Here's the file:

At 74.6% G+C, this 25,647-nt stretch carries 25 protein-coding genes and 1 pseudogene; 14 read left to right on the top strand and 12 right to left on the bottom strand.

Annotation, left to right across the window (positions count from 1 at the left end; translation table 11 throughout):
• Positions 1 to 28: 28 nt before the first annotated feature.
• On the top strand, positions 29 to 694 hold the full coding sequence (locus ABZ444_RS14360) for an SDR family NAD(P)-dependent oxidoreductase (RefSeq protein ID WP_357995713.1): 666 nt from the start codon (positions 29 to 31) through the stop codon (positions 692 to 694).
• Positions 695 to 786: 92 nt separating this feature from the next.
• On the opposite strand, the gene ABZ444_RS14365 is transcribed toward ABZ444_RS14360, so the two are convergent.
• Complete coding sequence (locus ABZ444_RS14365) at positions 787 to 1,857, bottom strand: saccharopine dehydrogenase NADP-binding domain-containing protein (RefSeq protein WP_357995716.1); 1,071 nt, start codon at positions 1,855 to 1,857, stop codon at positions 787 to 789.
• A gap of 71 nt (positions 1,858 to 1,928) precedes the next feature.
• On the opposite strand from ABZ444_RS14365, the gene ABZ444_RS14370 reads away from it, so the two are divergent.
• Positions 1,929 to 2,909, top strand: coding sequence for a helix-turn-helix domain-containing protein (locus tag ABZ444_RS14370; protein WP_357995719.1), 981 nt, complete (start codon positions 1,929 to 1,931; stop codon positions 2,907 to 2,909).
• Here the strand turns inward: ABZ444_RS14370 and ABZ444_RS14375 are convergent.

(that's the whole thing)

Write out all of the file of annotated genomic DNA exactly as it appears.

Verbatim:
At 74.6% G+C, this 25,647-nt stretch carries 25 protein-coding genes and 1 pseudogene; 14 read left to right on the top strand and 12 right to left on the bottom strand.

Annotation, left to right across the window (positions count from 1 at the left end; translation table 11 throughout):
• Positions 1 to 28: 28 nt before the first annotated feature.
• On the top strand, positions 29 to 694 hold the full coding sequence (locus ABZ444_RS14360) for an SDR family NAD(P)-dependent oxidoreductase (RefSeq protein ID WP_357995713.1): 666 nt from the start codon (positions 29 to 31) through the stop codon (positions 692 to 694).
• Positions 695 to 786: 92 nt separating this feature from the next.
• On the opposite strand, the gene ABZ444_RS14365 is transcribed toward ABZ444_RS14360, so the two are convergent.
• Complete coding sequence (locus ABZ444_RS14365) at positions 787 to 1,857, bottom strand: saccharopine dehydrogenase NADP-binding domain-containing protein (RefSeq protein WP_357995716.1); 1,071 nt, start codon at positions 1,855 to 1,857, stop codon at positions 787 to 789.
• A gap of 71 nt (positions 1,858 to 1,928) precedes the next feature.
• On the opposite strand from ABZ444_RS14365, the gene ABZ444_RS14370 reads away from it, so the two are divergent.
• Positions 1,929 to 2,909, top strand: coding sequence for a helix-turn-helix domain-containing protein (locus tag ABZ444_RS14370; protein WP_357995719.1), 981 nt, complete (start codon positions 1,929 to 1,931; stop codon positions 2,907 to 2,909).
• Here the strand turns inward: ABZ444_RS14370 and ABZ444_RS14375 are convergent.